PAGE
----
Tag Archives: Edwin Booth

US Presidents and the Theatre

President Obama and his daughters attended the July 18, 2015, performance of Hamilton on Broadway. His wife, Michelle, had seen it off-Broadway at the Public Theatre. Former president Bill Clinton and his wife, presidential candidate Hillary Clinton, also caught an off-Broadway performance of Lin-Manuel Miranda’s celebrated show about the Founding Fathers. Miranda first performed songs from the show way back in 2009 to Obama, and he sat next to the President during last week’s performance at the Richard Rodgers Theatre.

Many of my friends worked on the show (Jay Duckworth even has an article on how the props shop made 160 turned candlesticks). It made me wonder about the theatre habits of other Presidents. Turns out, the American Presidency has long had a rich involvement with the theatre. Thanks to the book American Presidents Attend the Theatre by Thomas Bogar and a few hours of Googling, I’ve dug up a few interesting stories. Continue reading US Presidents and the Theatre

Backstage at Booth’s Theatre in 1870

The following illustrations are taken from an 1870 book about the backstage areas of Edwin Booth’s theatre in New York City.

Property Room
Property Room

The book has this to say about the property room and adjoining armory:

The “property room” gathers within its fold a marvellous curiosity-shop; helmets and tiaras, mitres and swords, crowns and masks, gyves and chains; furniture of the past and of to-day, “cheek by jowl;” griffins and globes, biers and beer-cups, coffins and thrones; decorations for the garden, the boudoir, the palace; furniture for the salon or the hovel—a multitude of things, in fact, more numerous than can readily be catalogued. The “armory”, if not a collection of such strange things, is interesting, and looks as if we were wandering through some ancient tower or castle rather than “behind the scenes” at a theatre.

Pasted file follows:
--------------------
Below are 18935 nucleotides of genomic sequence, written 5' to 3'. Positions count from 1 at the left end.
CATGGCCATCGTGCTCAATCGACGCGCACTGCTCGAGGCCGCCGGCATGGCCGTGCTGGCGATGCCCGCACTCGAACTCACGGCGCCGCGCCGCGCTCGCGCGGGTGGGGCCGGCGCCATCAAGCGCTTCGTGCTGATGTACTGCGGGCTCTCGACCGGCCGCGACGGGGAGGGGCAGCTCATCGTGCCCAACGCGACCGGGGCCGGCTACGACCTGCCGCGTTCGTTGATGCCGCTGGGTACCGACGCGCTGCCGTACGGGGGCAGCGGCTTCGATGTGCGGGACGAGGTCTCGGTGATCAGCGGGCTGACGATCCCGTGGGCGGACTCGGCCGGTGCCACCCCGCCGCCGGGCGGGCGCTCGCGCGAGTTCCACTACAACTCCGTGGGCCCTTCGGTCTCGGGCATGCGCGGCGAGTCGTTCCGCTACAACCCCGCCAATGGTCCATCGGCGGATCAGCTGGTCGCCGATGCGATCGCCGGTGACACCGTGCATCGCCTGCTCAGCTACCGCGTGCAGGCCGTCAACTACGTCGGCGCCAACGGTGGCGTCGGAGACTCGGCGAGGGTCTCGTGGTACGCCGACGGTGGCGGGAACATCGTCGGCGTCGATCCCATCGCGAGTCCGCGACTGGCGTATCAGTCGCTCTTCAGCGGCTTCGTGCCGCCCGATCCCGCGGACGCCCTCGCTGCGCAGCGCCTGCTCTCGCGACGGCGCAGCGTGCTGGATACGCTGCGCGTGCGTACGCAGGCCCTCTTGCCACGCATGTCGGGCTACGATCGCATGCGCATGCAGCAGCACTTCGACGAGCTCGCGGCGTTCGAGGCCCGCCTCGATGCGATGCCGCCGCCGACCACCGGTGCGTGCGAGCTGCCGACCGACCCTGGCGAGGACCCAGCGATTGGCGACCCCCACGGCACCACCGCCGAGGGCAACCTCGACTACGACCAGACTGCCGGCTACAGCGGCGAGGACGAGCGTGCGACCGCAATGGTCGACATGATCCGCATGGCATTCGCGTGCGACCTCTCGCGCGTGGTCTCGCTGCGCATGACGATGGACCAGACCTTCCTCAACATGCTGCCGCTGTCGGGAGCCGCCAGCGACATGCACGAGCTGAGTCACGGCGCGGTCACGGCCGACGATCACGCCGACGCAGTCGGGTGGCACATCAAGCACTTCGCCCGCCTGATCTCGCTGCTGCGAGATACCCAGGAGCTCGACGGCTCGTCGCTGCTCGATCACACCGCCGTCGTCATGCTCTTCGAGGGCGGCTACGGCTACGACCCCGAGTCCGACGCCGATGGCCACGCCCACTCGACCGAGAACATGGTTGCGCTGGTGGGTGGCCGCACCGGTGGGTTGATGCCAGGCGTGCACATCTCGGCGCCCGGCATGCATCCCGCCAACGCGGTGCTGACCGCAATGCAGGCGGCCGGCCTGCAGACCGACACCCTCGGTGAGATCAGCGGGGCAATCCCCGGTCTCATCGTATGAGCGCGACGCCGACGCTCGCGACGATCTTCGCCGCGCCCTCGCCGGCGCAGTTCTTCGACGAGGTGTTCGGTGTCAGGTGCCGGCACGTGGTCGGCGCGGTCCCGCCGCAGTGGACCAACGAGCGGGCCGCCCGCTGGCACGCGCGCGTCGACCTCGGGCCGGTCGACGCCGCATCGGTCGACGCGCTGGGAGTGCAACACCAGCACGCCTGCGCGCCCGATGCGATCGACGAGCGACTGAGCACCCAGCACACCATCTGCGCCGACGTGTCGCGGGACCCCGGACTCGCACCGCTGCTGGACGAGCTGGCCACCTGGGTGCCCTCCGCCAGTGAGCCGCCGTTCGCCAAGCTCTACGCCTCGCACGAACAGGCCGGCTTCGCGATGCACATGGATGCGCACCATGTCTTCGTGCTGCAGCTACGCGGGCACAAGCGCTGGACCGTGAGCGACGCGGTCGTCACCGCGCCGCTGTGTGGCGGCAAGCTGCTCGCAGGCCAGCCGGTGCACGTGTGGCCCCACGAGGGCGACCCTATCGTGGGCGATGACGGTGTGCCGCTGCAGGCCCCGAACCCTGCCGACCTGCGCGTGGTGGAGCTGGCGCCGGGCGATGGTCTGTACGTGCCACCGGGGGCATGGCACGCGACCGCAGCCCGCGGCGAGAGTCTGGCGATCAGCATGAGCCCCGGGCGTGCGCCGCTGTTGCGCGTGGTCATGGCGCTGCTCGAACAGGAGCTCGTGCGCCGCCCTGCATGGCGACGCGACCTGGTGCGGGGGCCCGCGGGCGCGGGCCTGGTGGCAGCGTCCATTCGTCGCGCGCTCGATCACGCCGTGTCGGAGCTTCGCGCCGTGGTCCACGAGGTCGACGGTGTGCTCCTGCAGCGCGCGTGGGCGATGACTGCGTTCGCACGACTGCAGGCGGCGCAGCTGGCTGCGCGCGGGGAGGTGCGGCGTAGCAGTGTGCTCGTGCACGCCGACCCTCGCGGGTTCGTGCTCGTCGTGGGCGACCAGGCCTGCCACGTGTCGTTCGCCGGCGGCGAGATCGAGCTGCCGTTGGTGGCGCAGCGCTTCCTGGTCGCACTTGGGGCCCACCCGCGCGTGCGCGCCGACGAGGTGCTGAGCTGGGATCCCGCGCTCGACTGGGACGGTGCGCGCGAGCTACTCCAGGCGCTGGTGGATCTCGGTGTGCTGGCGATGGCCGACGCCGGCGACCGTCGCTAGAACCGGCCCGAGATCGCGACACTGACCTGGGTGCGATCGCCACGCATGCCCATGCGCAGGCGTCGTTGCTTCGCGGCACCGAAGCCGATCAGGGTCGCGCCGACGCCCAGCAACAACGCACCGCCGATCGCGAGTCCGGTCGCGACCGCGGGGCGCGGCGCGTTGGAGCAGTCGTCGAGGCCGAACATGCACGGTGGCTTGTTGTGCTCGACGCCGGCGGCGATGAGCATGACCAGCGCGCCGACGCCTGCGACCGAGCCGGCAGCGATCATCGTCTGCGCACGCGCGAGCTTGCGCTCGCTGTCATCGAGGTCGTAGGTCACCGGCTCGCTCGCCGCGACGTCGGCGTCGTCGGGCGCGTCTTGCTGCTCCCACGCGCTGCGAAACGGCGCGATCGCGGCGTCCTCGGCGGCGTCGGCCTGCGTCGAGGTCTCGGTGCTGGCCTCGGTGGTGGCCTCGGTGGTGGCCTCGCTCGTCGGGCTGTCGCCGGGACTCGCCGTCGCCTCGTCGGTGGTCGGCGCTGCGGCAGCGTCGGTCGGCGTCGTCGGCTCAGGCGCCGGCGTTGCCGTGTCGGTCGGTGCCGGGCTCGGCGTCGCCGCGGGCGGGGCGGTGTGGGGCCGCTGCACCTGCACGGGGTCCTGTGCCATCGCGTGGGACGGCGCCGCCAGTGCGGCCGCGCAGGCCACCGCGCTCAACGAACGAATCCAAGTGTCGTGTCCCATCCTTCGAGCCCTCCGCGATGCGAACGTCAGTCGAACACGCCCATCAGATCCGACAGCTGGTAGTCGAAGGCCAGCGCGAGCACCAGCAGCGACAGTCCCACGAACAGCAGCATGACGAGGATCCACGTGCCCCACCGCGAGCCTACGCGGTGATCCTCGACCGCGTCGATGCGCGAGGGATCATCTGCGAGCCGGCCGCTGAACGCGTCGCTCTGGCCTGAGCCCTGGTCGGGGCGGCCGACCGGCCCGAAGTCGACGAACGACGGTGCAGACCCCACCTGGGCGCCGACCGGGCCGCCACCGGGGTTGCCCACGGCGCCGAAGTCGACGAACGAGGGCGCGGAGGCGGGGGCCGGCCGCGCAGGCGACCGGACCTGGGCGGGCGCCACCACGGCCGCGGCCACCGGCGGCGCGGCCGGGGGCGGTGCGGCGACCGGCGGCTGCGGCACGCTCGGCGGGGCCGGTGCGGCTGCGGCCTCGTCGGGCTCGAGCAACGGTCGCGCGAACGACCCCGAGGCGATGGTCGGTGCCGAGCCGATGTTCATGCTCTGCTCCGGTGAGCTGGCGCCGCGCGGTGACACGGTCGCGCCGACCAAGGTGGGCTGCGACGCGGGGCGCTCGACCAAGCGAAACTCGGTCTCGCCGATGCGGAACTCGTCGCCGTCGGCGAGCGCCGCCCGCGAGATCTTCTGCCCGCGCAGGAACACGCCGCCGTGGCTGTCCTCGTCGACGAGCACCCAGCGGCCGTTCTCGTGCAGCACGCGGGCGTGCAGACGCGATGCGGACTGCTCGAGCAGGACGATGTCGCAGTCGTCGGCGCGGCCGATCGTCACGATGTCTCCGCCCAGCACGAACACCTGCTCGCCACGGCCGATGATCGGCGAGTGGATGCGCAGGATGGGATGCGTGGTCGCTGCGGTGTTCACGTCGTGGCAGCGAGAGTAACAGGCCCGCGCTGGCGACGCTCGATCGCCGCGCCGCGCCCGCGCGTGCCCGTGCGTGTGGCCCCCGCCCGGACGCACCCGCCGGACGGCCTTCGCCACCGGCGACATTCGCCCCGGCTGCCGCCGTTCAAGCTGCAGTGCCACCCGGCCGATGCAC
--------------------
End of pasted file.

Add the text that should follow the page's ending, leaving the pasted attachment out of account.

Because the illustrations are so charming, I thought I would show a few more.

Scene-Painters' Room
Scene-Painters’ Room

The book also does the great service of giving the names of all the backstage workers at that time:

We must give large credit for all the complete features of this theatre to Mr. J. L. Peake whose inventive talent constructed the machinery; to Mr. Withan, whose skilful pencil gives us pictures of such rare beauty; to Mr. Deuel, whose tase and research provide all those many accessories of furniture and properties, so often necessary to give illusion to the scene; to Mr. Joyce, who reproduces with historical accuracy the costumes of bygone periods; to Mr. Dunn, the carpenter, without whom the play were naught; and to Mr. Kelsey, engineer, whose care and watchfulness contribute to our safety and comfort.

The stage - setting the scenes
The stage – setting the scenes

The property man’s full name is James P. Deuel.

Originally published in Booth’s Theatre. Behind the Scenes. Illustrated, by OB Bunce. Reproduced from Appletons’ Journal. New York: Henry L. Hinton, 1870.